The press freedom always stood far away from being free, despite the interim authorities reiterates to have given enough freedom to journalists. The press under de facto military regime in 2007 experienced blanket censorship, which still exists in a different name “press advice”. The press receive “advice” which news should be killed. Why the news will not see light of the day remains unexplained.
Journalists who were tortured and detained never received apology from the government. Those journalists, who were killed, attacked and tortured by henchmen of politicians rubbing shoulders with the power during the regimes of Khaleda and Hasina failed to get justice. None of the perpetrators was arrested, none of the suspects was quizzed for murder and attack of the scribes. Incidentally, many of the suspects were arrested for political crimes, extortion, tax evasion and money laundering.
Nevertheless, Washington based Freedom House in its Freedom In The World 2008 report says, Bangladesh experienced a reversal due to the introduction of emergency rule in January, the suspension of scheduled elections, and the curtailment of civil liberties and press freedom, were identified as severe blow on good governance and democracy.
Persecution of religious minorities like the Hindus, Ahmadiyya Muslim, Buddhists, Christians and cultural minorities (animists) in Modhupur, Sylhet and Chittagong Hill Tracts have continued unabated.
Religious freedom has never improved since the nation embraced Islam as state religion two decades ago. It was expected that after the military installed interim government came to power in early 2007, the status of religious freedom would improve. The predators remain illusive.
Even in 2008, Bangladesh remains in the watch list of the United States International Commission for Religious Freedom (USCIRF).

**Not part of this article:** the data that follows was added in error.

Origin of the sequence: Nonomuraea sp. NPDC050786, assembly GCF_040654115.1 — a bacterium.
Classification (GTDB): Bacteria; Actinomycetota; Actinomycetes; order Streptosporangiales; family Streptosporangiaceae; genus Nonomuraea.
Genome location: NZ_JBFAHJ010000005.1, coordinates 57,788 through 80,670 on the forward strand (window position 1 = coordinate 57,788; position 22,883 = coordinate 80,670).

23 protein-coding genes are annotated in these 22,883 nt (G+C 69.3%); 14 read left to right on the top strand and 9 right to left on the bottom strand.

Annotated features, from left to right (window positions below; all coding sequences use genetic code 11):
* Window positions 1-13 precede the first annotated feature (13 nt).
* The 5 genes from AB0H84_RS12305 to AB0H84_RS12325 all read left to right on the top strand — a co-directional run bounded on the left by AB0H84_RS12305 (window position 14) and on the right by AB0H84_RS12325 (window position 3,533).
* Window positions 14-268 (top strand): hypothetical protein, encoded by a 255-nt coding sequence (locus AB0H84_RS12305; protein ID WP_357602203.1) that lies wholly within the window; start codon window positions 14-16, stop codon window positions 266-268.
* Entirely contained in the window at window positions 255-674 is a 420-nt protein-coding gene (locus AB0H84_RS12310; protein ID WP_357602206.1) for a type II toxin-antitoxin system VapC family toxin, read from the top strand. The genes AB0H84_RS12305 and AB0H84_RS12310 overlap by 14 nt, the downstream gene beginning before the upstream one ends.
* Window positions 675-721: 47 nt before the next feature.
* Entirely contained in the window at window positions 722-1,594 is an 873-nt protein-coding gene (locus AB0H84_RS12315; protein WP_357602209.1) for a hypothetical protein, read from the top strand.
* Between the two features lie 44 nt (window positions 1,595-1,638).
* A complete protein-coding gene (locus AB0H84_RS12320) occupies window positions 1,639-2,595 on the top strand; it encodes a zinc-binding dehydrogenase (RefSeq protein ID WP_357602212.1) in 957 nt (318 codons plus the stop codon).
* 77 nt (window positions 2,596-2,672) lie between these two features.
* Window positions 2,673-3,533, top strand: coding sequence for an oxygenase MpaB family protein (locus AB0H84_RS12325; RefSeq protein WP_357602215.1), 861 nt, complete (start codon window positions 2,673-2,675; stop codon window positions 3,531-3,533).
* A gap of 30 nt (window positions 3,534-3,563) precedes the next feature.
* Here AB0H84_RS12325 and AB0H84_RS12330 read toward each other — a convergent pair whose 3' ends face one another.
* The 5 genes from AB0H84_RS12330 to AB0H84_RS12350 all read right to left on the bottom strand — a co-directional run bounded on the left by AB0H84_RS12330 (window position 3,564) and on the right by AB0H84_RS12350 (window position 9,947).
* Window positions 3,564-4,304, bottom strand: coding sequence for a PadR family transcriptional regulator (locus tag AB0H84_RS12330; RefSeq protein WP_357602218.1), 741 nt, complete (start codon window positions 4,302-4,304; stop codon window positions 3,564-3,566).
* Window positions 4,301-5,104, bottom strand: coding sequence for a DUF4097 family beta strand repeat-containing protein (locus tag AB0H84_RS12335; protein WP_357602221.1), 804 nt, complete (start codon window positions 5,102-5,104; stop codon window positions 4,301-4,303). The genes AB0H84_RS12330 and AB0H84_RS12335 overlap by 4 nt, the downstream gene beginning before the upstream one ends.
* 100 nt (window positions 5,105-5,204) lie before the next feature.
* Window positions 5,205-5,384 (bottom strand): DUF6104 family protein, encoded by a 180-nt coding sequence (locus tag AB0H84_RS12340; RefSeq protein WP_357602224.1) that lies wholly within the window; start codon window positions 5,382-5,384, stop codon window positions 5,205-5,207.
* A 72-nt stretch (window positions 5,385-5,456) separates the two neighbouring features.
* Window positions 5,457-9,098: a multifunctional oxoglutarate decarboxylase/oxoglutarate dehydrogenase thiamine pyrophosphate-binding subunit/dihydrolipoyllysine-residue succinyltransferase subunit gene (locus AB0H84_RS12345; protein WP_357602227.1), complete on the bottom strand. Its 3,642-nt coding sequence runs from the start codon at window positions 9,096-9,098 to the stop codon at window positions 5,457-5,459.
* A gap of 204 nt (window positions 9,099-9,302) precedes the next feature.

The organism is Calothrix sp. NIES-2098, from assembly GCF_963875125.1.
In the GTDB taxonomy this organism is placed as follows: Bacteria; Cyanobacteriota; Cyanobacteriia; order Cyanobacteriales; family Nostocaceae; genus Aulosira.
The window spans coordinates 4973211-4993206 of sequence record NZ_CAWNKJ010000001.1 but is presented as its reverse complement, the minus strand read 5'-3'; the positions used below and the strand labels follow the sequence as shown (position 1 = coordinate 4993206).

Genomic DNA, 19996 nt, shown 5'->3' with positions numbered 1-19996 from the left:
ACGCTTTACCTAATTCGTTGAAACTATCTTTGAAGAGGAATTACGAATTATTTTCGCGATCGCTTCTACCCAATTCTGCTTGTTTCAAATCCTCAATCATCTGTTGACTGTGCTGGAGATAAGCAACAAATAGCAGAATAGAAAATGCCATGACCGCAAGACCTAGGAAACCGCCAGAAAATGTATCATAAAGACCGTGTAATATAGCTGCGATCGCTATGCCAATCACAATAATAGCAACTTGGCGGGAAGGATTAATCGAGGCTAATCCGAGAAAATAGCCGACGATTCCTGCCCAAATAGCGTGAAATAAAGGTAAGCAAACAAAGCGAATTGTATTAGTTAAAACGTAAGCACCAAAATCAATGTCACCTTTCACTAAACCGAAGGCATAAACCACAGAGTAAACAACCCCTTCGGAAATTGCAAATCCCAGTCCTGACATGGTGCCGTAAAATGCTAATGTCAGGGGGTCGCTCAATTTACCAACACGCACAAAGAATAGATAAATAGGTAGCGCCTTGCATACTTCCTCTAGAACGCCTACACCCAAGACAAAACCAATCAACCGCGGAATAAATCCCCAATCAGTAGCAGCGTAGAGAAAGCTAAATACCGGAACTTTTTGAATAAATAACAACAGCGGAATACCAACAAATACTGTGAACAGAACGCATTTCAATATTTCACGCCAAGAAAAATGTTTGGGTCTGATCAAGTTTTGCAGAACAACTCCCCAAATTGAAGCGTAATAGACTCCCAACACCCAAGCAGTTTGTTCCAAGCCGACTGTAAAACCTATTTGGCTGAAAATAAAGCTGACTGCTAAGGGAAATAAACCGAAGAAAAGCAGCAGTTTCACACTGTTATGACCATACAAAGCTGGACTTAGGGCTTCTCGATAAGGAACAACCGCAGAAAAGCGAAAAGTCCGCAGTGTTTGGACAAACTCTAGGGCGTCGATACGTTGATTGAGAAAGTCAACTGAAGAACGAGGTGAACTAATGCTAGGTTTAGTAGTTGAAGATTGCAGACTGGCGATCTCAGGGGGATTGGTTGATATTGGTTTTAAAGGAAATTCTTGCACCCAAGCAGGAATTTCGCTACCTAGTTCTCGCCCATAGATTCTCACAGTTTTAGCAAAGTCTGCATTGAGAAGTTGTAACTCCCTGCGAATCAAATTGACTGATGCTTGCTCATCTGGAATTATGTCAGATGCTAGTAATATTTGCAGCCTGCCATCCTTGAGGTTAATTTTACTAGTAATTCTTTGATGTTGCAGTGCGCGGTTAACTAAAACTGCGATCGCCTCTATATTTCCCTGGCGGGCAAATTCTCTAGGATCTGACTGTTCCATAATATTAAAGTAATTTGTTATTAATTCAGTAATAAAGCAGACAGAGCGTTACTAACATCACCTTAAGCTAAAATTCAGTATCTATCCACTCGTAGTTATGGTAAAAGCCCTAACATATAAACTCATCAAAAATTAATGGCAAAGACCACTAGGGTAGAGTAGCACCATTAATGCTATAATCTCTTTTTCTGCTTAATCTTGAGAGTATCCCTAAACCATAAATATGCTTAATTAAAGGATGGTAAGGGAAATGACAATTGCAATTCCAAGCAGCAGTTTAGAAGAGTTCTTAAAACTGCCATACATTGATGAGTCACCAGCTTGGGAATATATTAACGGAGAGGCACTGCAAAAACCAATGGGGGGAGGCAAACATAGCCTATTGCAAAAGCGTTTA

To conclude, Bangladesh present quasi-military ruler has failed to set standards for good governance, transparency and accountability. There are indications that they are also failing to meet the strict deadline for transition to democracy.
Possibly the issues addressed above, prompted the “Countries at the Crossroads 2007”, an annual policy document by Freedom House made crucial recommendations, while the government continues to engage in reforms exercise:
• The caretaker government should immediately rescind the state of emergency and make necessary arrangements for holding free and fair elections …
• The role of caretaker governments should be limited to assisting the Election Commission in organizing credible general elections, making sure that the administration does not get involved in promoting a particular group or party.
• The Election Commission should be reformed to ensure that it is completely free from government interference. The commission should be empowered to amend current campaign finance laws and regulations, and to strictly enforce them to prevent candidates’ use of illicit “black money.”
• The government should increase the resources devoted to investigating attacks against the press, paying particular attention to violence committed by thugs associated with political parties.
Saleem Samad [http://bangladeshwatchdog.blogspot.com] — an Ashoka Fellow — is a journalist best known for his investigative reporting on military oppression in CHT and Jihadist militancy in Bangladesh. Currently living in exile in Canada for his articles in Time, Tehelka.com, Daily Times. He specializes on intelligence, conflict, Islamic militancy in South Asia, particularly in Bangladesh.